Historical archive

Simplification of the benchmark index for the Government Pension Fund Global

Historical archive

Published under: Solberg's Government

Publisher: Ministry of Finance

In the white paper Government Pension Fund 2021, the Government proposes that no additional markets are to be added to the GPFG equity benchmark at the present time. Concurrently, the smallest companies are to be omitted from the equity benchmark. This modification entails a reduction in number of equity benchmark constituents by 25-30 percent.

Emerging market equity sub-index

As part of a comprehensive review of the equity benchmark composition, the Government has assessed the framework and sub-index for emerging market equity investments.

The Fund’s equity benchmark is based on a broad global index from the index provider FTSE Russell. The index has been expanded over time as the index provider has included new markets.

The Government proposes that no additional markets are to be added to the GPFG equity benchmark at the present time. This implies that any new emerging markets that the index provider might decide to include in its indices not automatically will be included in the Fund benchmark index.

– The Fund’s equity benchmark currently contains a considerable number of markets, including all major economies. Including additional and generally small emerging markets is not assumed to contribute to  improvement of the benchmark risk-return, says Minister of Finance Jan Tore Sanner (Conservative Party).

The management mandate for the GPFG requires Norges Bank to approve all markets in which the fund capital is to be invested. This applies also for markets that make up the benchmark index set by the Ministry of Finance. The Ministry will, based on the recommendations of the Ethics Committee, be clarifying the mandate provisions on risk assessment and reporting in the context of the Bank’s approval of markets.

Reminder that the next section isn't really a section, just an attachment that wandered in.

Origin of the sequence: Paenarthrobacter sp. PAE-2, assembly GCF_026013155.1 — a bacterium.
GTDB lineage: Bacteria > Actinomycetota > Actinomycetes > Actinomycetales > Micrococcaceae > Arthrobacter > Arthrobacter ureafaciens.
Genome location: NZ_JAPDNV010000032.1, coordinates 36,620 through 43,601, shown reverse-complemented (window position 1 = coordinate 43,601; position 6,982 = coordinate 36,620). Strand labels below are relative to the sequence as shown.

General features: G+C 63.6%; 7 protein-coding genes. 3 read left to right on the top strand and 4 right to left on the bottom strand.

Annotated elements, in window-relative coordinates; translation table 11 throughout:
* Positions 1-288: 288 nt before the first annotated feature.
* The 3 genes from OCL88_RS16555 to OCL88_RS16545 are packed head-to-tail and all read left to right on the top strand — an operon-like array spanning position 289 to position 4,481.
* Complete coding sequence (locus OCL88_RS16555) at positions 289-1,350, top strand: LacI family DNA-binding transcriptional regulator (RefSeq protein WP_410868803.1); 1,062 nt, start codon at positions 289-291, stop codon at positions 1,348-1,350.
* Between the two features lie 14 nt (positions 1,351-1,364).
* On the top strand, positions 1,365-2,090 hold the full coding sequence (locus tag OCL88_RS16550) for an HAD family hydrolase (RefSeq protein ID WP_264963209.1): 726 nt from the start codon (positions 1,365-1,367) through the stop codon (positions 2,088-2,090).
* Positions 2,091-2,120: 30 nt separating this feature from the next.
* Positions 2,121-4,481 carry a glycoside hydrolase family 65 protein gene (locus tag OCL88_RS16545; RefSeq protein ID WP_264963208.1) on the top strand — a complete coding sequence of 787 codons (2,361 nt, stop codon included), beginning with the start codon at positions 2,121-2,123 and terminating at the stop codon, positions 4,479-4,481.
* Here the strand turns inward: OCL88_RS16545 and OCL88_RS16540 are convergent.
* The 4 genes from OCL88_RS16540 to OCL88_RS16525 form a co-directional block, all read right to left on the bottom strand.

The number of companies in the equity benchmark

The number of markets and companies included in the GPFG equity benchmark has increased significantly over time. The benchmark currently comprises about 8,800 companies across 24 developed and 22 emerging markets. 

In the white paper, the Government proposes that the number of companies in the GPFG equity benchmark be reduced by omitting the 25–30 percent smallest companies from the benchmark. Such a modification will involve reducing the number of equity benchmark constituents by about 2,200 companies.

– Including a large number of companies and markets in the benchmark increases  complexity, and may add to costs. It may also make it more challenging to maintain the role as a responsible investor, says the Minister of Finance.

The smallest index companies account only for a very small proportion of the overall market value of the equity benchmark. This may be illustrated by the fact that a quarter of the number of companies accounts for no more than two percent of the aggregate benchmark market value. Consequently, the diversification gains from the very smallest companies are limited. Moreover, the costs of trading in small company stocks are higher than that of large companies.

The Ministry observes that less information is available on small companies than on large companies, and that the Council on Ethics has commented that a reduction in the number of companies in the Fund would have a positive effect on its efforts.